What are Functional programming building blocks in PHP – Part 1

When thinking about functional programming, PHP is not the first thing that comes to our mind. However, it does offer some ways which allow us to implement functional approach to our code.

As such, functional programming in PHP should be thought of more as an additional asset you can use to make your code more readable and modular.

Eventually, this leads to an application which is easier to maintain and has less bugs.

In this series of articles, we will explore the basic tools for implementing functional approach in PHP. For the first one let’s talk about concept of:

  1. Pure functions:

Pure functions are functions that have deterministic behaviour – they always produce the same output for the same input.

They follow the concept of referential transparency which means that a function call can always be replaced by its result without changing the behaviour of a program which ensures greater modularity and testability

To achieve such behaviour, we should follow several rules:

1.1. Pure functions do not use globals or variables outside of its scope

If a function uses a global variable, we cannot guarantee that its result will always be the same for the given input. A global variable may change its value during the lifetime of a program which can alter the output result in unpredictable ways. Let’s look at some different scenarios:

Example 1:

In the following example the variable $taxRate can be changed by some other part of code in the same class which can potentially create hard to trace bugs and we cannot reliably say that this function will always return the same result for same input.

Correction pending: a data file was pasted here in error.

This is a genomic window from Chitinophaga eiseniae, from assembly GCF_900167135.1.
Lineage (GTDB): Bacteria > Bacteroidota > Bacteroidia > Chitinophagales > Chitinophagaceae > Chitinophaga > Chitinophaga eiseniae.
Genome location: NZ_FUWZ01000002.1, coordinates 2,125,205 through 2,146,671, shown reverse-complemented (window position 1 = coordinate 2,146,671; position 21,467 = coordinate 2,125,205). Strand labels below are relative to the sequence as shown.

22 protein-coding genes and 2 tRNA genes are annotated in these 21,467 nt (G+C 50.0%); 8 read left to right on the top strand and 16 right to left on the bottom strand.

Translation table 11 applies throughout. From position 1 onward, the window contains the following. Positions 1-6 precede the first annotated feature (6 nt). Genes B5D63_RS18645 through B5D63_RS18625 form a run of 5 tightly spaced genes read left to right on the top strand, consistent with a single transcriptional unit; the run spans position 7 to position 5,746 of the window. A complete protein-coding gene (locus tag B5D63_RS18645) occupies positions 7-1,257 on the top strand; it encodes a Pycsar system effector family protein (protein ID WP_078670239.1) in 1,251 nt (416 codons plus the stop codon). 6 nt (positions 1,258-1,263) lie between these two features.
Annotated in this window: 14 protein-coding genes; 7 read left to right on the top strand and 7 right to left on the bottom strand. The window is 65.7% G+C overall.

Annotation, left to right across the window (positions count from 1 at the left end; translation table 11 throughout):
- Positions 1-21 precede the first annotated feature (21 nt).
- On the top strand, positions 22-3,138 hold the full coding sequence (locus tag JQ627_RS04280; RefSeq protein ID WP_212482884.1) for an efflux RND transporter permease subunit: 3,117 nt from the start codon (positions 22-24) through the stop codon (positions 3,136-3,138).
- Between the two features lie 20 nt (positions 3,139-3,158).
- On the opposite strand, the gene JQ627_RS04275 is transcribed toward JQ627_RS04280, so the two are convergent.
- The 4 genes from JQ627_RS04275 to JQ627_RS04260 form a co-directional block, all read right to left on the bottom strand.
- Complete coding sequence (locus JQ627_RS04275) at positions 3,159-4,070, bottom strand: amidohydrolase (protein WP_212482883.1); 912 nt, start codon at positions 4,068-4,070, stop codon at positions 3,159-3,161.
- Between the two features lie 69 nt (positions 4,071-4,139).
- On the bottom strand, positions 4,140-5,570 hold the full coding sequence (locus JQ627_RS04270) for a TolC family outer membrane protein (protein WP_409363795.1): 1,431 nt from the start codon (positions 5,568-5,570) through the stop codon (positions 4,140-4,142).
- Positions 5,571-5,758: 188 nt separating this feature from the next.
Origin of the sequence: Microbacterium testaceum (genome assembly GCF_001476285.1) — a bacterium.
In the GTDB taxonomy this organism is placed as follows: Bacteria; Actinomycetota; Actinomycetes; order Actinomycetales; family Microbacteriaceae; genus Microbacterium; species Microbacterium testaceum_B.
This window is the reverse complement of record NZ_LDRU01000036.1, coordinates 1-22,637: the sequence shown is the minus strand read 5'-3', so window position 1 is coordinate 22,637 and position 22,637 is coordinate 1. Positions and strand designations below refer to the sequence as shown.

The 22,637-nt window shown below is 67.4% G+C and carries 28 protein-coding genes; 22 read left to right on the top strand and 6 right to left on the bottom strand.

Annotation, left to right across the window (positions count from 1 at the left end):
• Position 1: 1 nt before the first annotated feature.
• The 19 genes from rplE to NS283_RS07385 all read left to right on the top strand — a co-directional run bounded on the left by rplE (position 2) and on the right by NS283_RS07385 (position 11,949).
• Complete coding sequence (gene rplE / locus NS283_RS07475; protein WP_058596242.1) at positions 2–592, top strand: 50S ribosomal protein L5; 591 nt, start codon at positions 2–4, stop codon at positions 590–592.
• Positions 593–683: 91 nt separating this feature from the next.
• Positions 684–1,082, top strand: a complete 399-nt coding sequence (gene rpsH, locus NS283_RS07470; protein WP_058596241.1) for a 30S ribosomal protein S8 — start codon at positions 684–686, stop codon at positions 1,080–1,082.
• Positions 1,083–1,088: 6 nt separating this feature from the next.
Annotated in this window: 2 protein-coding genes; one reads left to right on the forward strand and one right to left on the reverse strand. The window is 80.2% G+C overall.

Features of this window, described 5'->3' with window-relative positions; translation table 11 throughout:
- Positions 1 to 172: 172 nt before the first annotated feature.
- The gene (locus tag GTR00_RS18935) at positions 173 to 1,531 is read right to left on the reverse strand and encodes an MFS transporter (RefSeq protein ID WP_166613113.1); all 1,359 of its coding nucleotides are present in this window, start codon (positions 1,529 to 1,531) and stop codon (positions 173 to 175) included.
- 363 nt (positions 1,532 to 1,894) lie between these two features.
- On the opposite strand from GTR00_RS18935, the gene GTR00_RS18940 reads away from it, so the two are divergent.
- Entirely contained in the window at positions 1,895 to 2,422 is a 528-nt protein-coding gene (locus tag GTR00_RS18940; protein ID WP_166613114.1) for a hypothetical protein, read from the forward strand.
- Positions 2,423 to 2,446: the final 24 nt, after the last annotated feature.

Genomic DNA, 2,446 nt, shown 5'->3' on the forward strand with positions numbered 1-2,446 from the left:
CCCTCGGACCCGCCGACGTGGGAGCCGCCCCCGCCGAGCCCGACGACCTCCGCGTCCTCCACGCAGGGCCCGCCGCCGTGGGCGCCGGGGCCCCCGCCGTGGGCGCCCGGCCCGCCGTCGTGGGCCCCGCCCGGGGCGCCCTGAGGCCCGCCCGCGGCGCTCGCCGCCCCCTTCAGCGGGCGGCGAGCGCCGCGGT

It would be much better to write this function so that the variable $taxRate can be passed to function. This way we can ensure that it will always return the same result for given input.

Example 2:

In this next example, our function depends on a built-in PHP function getDate() which will return different result each time our function is called. This way it is hard to predict and test the result of our function for given input.

Let’s say we want to test this function by feeding it some specific dates. This is impossible since we depend on getDate() which is used inside of function body.

We can make this function pure by passing the $todayDate as variable to the function. This way we can easily feed test data to our function and check its behaviour.

1.2. Pure function should always return the same data type

Pure function should return only one data type. Let’s look at the function that for example returns duplicate values between 2 arrays.

The problem here is that the function can return an array when duplicates are found and null value if no duplicates are found. This means that the code that calls this function must implement a mechanism to handle both type of return values, increasing code complexity.

A better solution would be a function that just returns an empty array if no duplicate values are found. This way the calling code does not need to implement any additional handling of the function return value which avoids a potential break point in our code.

1.3. Pure functions do not create any side effects

A pure function should only return value and not modify external state, variables and data outside its own scope. By side effects we mean actions that affect the global state of application.

Examples of a side effect would be:

  •     functions that output text to screen
  •     functions that write to database
  •     functions that change the application global state. e.g.: writing to session data etc.

Now, creating an application that doesn’t output anything to screen or write anything to the database wouldn’t make much sense. The main idea here is to keep the “pure” parts which handle application logic separated from the “dirty” parts which deal with the database, screen output etc…

  • To conclude

Even when writing a traditional OOP oriented application in PHP, using pure functions in codebase leads to an application that is more robust and bug-free. Pure functions are much easier to maintain and test since they have no hidden dependencies and states.

Related Posts

Leave a Reply

Contact Us